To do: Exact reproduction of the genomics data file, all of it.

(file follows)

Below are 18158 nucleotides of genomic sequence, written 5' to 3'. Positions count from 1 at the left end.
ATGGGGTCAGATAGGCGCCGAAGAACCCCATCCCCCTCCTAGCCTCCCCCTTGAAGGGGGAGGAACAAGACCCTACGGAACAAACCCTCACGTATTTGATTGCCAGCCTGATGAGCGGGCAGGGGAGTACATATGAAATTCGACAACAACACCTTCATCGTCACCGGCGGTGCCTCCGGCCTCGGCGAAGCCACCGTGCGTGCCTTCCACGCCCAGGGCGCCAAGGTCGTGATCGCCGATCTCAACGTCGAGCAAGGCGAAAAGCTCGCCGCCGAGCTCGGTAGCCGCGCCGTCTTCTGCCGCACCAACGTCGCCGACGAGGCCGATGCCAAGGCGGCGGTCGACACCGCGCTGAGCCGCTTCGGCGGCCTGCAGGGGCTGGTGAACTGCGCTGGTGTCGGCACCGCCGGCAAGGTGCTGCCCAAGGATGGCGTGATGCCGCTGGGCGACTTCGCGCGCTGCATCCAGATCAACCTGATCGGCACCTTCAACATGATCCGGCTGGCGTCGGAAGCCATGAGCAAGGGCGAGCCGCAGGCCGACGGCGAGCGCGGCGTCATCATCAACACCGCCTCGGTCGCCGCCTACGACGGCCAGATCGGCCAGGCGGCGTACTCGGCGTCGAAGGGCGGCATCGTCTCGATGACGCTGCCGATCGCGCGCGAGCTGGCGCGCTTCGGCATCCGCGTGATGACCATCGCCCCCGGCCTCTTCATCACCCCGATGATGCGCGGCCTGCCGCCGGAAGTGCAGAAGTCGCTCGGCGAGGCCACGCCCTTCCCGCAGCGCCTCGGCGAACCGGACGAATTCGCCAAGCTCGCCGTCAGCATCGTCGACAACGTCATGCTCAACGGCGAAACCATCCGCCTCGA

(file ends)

Below are 18158 nucleotides of genomic sequence, written 5' to 3'. Positions count from 1 at the left end.
ATGGGGTCAGATAGGCGCCGAAGAACCCCATCCCCCTCCTAGCCTCCCCCTTGAAGGGGGAGGAACAAGACCCTACGGAACAAACCCTCACGTATTTGATTGCCAGCCTGATGAGCGGGCAGGGGAGTACATATGAAATTCGACAACAACACCTTCATCGTCACCGGCGGTGCCTCCGGCCTCGGCGAAGCCACCGTGCGTGCCTTCCACGCCCAGGGCGCCAAGGTCGTGATCGCCGATCTCAACGTCGAGCAAGGCGAAAAGCTCGCCGCCGAGCTCGGTAGCCGCGCCGTCTTCTGCCGCACCAACGTCGCCGACGAGGCCGATGCCAAGGCGGCGGTCGACACCGCGCTGAGCCGCTTCGGCGGCCTGCAGGGGCTGGTGAACTGCGCTGGTGTCGGCACCGCCGGCAAGGTGCTGCCCAAGGATGGCGTGATGCCGCTGGGCGACTTCGCGCGCTGCATCCAGATCAACCTGATCGGCACCTTCAACATGATCCGGCTGGCGTCGGAAGCCATGAGCAAGGGCGAGCCGCAGGCCGACGGCGAGCGCGGCGTCATCATCAACACCGCCTCGGTCGCCGCCTACGACGGCCAGATCGGCCAGGCGGCGTACTCGGCGTCGAAGGGCGGCATCGTCTCGATGACGCTGCCGATCGCGCGCGAGCTGGCGCGCTTCGGCATCCGCGTGATGACCATCGCCCCCGGCCTCTTCATCACCCCGATGATGCGCGGCCTGCCGCCGGAAGTGCAGAAGTCGCTCGGCGAGGCCACGCCCTTCCCGCAGCGCCTCGGCGAACCGGACGAATTCGCCAAGCTCGCCGTCAGCATCGTCGACAACGTCATGCTCAACGGCGAAACCATCCGCCTCGA